Email, Ilan Levin, associate director, Environmental Integrity Project, July 8, 2015

11:39 p.m.

The backup data are fine. EPA's model runs are standard and are normally used in these rulemaking procedures. I don't know where the PowerPoint comes from, but it clearly involves more than just CPP.

It is wrong to rely on the modeling data to say coal plants will retire. Here's why:

The data is from EPA's modeling files from the CPP rulemaking. These are used only to run various scenarios to see if, given certain assumptions (model inputs), we can achieve the reduction of power plant smokestack CO2 that EPA is proposing. The model just shows we can get there, and one scenario involves a significant drop in net electric generation from coal. But the CPP just assumes that increased natural gas power generation, increased efficiency, and a couple other factors will pick up the slack. EPA has no control over any of these factors and (more to the point) is certainly not requiring these things to happen in the CPP. The CPP simply sets goals and leaves it to the states on how to get there. It's premature to say the CPP eliminates coal plants.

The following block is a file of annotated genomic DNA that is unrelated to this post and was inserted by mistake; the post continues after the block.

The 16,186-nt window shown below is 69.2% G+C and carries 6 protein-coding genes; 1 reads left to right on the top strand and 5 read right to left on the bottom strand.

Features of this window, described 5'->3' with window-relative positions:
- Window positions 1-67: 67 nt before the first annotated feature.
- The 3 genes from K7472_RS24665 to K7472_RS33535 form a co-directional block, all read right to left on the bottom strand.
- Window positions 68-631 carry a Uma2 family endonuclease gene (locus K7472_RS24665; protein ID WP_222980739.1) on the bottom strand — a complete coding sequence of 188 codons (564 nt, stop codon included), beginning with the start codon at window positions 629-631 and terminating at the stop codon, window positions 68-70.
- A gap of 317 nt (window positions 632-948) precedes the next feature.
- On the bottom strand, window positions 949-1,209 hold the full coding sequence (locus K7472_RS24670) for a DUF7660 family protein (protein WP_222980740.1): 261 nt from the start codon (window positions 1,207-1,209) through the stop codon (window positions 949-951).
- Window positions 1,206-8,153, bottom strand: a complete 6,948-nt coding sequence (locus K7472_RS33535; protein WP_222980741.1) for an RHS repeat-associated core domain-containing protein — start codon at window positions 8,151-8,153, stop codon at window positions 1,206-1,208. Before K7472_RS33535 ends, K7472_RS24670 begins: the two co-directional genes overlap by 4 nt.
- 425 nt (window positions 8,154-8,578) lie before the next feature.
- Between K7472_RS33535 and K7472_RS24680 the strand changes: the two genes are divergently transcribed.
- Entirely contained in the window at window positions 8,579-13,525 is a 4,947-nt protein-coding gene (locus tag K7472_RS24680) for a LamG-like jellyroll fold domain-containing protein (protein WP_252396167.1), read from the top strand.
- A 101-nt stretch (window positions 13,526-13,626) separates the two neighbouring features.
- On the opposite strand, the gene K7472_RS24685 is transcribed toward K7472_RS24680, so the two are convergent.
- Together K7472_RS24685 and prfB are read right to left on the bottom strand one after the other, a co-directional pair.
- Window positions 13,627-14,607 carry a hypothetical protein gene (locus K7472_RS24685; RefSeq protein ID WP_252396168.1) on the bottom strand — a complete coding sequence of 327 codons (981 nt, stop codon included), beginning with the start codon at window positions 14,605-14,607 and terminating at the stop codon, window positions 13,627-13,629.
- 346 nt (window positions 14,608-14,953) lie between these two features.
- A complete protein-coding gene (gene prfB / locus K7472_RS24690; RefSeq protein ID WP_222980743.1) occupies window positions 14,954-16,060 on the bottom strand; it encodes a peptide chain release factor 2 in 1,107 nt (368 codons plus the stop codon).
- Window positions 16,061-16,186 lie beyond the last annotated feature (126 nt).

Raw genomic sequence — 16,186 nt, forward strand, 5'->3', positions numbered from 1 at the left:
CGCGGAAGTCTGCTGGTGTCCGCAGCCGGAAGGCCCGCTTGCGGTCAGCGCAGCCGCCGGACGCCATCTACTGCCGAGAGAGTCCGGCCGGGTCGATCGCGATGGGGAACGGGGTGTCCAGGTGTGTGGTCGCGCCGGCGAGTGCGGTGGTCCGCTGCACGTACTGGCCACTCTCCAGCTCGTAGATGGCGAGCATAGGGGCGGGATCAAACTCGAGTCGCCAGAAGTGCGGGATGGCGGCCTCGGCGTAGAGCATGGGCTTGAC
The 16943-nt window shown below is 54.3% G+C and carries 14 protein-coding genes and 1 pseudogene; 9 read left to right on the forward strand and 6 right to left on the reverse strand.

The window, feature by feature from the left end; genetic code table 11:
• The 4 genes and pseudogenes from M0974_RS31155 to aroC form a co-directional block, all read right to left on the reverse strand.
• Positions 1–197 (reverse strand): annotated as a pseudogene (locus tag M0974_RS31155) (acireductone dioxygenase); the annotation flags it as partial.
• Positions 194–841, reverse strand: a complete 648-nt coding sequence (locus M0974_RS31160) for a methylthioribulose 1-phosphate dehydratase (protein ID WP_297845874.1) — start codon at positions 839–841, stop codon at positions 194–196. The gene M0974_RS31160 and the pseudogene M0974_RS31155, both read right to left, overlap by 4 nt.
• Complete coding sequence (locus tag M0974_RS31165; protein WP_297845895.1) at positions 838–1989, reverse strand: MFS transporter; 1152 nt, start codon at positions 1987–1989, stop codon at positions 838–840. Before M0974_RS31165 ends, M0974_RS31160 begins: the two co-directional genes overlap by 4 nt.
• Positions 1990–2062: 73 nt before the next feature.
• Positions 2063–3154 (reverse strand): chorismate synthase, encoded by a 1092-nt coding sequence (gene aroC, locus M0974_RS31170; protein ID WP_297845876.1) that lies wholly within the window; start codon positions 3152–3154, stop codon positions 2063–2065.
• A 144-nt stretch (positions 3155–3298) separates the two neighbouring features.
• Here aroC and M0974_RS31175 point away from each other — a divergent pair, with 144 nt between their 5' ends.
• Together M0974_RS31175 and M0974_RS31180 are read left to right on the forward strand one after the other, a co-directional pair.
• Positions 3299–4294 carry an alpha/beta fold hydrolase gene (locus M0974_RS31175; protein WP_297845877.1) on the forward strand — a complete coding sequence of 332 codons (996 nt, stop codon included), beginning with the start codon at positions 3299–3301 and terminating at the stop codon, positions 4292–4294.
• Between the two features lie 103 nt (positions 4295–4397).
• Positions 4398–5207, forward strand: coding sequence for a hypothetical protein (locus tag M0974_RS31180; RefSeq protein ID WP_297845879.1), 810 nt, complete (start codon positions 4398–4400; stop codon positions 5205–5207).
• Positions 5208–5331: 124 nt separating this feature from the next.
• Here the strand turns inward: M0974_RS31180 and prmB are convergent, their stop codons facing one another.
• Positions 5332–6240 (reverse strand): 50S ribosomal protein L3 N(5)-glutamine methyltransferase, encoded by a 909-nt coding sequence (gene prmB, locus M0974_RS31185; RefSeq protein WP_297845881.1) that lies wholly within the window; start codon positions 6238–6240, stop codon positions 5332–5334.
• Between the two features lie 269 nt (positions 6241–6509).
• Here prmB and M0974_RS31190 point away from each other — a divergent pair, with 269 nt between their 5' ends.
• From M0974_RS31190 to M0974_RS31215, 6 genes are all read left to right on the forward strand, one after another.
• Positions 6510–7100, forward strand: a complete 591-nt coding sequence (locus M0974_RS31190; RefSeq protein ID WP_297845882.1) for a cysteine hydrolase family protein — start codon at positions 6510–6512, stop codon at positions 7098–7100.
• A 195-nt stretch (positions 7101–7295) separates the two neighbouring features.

There are certainly very realistic scenarios with retirements of many Texas coal plants in the next 15 years or so. But these are driven mainly by economics. Regulatory drivers, specifically EPA rules that will involve more costs to power plants, include a long list of anti- smog and mercury rules and clean water and waste rules  that have been in development for years if not decades. (I think the PowerPoint attachment actually backs this up.) So, CPP is an important rule, but it has not yet been implemented by the states, so all the details in terms of how it will get implemented have yet to be written. Based on the backup data, one can't  say CPP eliminates coal plants. You can say EPA predicts a drop in coal-based electricity by 2030.




ilan levin